I’m at the Aspen Ideas Festival and still trying to get a sense for how this conference works. I arrived late last night and spoke in one of the early sessions this morning, along with Brooke Gladstone and Clive Thompson. Good fun, but it means I’ve only experienced the conference as a speaker, not as a guest.
There are competing sessions during lunch, and I passed through a standup routine by Louis Black to make it into the basement to hear George Dyson talk about Darwinian critic, Samuel Butler. The Butler in question is a somewhat obscure Victorian figure. He wrote novels, translated, and engaged in a fierce, lifelong debate with Charles Darwin. Dyson tells us that George Bernard Shaw observed that a man who managed to alienate both Darwin and the church wasn’t goint to make a lot of friends.
Dyson sees a lot to like in Butler’s view of the world. When Butler fled England – and a debate with his father over the value of baptish – he found himself in New Zealand and was fascinated by a telegraph line that connected a harbor and the town of Christchurch. The experience of being able to transmit news to town that a ship had been sighted radically changed the life of the town, and Butler reflected on the development in a way that anticipated much of the contemporary internet, including e-commerce. His observations were wide-ranging, including reflections on the possible evolution of machines, including the idea that machines might reproduce through humans, much as humans use biological subsystems to reproduce. His critiques of Darwin focused on the question of how Darwinian processes actually came about. He ended up postulating a form of intelligent design that was bottom up – based on the motivations of cellular and molecular mechanisms, rather than on a top-down intelligent designer. In his work, Dyson sees anticipation of Dawkins and the idea of the selfish gene.
Darwin and Butler sparred throughout their lifetimes, though Darwin didn’t directly address Butler’s critiques – his advisory board, however, wrote ferocious criticism of his work, including a memorable passage where Butler is refered to with the drawing of a dog. Dyson worries that we dismiss his thinking, especially about bottom-up strategies of evolution, at our peril.
Asked who’s the most important critic of Darwin today, Dyson cited Carl Woese, who discovered Archaea, a new kingdom of life that includes extremophiles, life that thrives in deep undersea events in environments that appear unsustainable. Woese sees a great deal of genetic transfer across species within the Archaea kingdom – deeply separated orders or families might manifest large, similar sequences. This suggests a model of genetic spread that’s different from conventional Darwinian evolution. It might look more like the way languages borrow from one another. Woese – and Dyson – speculate that Darwinian evolution might just be one possible ways in which organisms share genetic information. It might be have been an earlier form of evolution, and perhaps horizontal genetic transfer, as we see in virii and in Archaea might be more common.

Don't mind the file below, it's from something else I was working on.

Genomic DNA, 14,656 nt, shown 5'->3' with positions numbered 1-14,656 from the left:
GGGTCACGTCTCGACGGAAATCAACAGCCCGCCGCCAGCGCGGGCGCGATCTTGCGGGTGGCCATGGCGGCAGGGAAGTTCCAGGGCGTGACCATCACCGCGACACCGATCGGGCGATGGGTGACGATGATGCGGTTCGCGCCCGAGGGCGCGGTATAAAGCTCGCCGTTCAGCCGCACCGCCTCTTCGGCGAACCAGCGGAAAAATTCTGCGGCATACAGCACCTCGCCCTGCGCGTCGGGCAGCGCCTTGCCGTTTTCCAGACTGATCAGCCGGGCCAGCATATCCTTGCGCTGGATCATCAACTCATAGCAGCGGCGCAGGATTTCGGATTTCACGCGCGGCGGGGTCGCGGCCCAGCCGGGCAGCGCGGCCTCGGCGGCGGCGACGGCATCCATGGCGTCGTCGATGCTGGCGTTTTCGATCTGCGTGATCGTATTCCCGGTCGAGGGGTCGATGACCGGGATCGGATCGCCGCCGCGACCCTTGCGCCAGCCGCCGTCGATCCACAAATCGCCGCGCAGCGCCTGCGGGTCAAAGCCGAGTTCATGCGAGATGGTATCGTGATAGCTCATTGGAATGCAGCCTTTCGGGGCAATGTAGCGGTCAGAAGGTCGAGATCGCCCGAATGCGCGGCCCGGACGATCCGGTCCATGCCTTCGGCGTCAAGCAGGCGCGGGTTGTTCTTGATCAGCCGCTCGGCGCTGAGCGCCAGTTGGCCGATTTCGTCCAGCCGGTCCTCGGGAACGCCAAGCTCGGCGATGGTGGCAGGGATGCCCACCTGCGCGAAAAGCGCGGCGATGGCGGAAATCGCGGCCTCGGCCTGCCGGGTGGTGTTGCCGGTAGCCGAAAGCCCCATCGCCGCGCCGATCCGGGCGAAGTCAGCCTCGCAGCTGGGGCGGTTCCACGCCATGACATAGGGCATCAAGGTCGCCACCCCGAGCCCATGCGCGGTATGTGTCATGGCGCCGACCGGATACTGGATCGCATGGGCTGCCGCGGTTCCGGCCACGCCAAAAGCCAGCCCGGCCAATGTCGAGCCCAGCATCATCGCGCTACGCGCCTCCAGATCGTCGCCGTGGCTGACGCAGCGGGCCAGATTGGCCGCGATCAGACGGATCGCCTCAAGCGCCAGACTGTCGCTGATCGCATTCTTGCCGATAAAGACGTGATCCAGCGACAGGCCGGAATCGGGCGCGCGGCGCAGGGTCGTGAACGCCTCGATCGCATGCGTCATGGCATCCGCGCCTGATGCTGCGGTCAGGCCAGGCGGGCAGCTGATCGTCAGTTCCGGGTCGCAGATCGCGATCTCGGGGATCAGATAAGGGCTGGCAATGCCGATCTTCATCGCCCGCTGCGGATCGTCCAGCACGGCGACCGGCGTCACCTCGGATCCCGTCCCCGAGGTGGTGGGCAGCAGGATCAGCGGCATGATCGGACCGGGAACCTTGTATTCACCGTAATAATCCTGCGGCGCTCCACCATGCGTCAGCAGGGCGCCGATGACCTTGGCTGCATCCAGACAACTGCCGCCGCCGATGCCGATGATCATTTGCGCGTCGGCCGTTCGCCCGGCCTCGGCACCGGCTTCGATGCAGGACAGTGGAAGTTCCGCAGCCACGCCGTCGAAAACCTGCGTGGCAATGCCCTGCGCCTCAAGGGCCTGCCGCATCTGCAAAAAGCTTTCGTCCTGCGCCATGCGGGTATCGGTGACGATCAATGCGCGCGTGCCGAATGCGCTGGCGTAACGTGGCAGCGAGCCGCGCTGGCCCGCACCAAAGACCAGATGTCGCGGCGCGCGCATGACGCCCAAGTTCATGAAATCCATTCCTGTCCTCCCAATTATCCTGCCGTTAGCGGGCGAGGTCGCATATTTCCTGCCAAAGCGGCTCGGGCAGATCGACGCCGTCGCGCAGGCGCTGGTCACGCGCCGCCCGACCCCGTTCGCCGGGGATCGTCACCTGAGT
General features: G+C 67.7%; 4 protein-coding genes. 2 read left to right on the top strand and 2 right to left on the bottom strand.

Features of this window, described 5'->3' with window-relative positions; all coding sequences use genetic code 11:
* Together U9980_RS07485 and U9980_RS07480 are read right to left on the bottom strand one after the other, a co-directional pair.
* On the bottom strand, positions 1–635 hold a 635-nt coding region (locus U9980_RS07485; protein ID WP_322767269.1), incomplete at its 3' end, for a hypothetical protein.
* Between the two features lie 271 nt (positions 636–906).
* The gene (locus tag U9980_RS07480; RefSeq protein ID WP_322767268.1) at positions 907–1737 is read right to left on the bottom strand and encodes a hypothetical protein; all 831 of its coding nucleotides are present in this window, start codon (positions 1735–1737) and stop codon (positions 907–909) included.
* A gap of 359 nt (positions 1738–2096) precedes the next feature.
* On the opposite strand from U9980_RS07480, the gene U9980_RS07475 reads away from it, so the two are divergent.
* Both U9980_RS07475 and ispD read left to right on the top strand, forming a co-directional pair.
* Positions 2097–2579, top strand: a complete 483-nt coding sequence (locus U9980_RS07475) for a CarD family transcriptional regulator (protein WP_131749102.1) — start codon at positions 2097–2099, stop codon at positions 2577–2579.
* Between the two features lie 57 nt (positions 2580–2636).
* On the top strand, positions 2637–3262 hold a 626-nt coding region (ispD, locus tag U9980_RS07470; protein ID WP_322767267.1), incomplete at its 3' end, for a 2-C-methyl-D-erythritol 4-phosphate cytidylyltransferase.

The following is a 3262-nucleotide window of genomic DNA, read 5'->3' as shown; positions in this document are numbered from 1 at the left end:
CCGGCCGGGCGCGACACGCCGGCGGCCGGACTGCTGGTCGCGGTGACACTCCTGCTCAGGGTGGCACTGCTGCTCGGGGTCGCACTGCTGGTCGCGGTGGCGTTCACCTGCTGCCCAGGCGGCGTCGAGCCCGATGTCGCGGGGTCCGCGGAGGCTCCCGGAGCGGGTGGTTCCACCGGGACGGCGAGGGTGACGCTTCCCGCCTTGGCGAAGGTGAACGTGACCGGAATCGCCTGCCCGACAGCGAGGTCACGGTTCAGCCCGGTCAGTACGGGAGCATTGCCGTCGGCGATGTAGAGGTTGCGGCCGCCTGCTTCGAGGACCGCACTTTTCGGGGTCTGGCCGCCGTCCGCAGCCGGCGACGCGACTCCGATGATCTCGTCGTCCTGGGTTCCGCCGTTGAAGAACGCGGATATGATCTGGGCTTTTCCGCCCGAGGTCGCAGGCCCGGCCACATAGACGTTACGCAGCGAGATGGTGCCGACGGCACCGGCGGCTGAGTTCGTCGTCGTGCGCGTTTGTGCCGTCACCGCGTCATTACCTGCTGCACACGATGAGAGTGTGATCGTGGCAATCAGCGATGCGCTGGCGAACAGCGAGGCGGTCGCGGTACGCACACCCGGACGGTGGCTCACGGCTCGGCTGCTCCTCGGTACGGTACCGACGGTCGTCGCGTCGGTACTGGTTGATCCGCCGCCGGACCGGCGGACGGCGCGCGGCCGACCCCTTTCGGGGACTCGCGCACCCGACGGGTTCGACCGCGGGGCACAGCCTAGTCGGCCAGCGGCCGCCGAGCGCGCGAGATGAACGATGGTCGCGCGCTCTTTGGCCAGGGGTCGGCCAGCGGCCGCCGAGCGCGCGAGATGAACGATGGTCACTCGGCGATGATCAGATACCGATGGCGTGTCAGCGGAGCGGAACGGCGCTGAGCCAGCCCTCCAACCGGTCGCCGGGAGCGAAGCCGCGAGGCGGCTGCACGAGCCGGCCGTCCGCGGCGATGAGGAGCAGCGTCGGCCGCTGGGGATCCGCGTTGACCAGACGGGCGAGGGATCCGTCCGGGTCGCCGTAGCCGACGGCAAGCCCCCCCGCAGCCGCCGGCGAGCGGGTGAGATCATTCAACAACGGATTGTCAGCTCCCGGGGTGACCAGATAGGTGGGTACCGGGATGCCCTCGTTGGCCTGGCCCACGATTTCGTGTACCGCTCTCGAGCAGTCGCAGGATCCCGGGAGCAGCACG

Dyson ends with a slide of his father, poking at eddies in a British stream. “You can poke an eddy with a stick and it will just reform. Perhaps species are like this – we somehow eliminate lions, but we see similar prey behavior in housecats. Maybe species are like eddies, emerging through Darwinian selection, through horizontal gene sharing… but the behaviors inevitably emerge.
Asked about his feelings on intelligent design, Dyson admits that he dislikes the dogmatic response the scientific community tends to have to the line of thought. Intelligent design, he says, shouldn’t be taught as a theory equivalent to Darwin’s, but no scientist should dismiss something entirely out of hand.
Dyson offers the idea that Richard Dawkins errs in believing that you need to be an atheist to be a good scientist. There have been many excellent scientists who are “dual citizens” of the world of science and faith.
The questions close with queries to Dyson about how science should be taught in schools. He remembers a science class where he and fellow students were given a year to study the Grand Canyon and try to determine how old they thought it was. They ran experiments to test erosion, built instruments to test mass, and generally learned how to do science. There were some parents who disliked the class – they pointed out that students didn’t learn much about grods. “But you were extremely well prepared to learn about frogs.”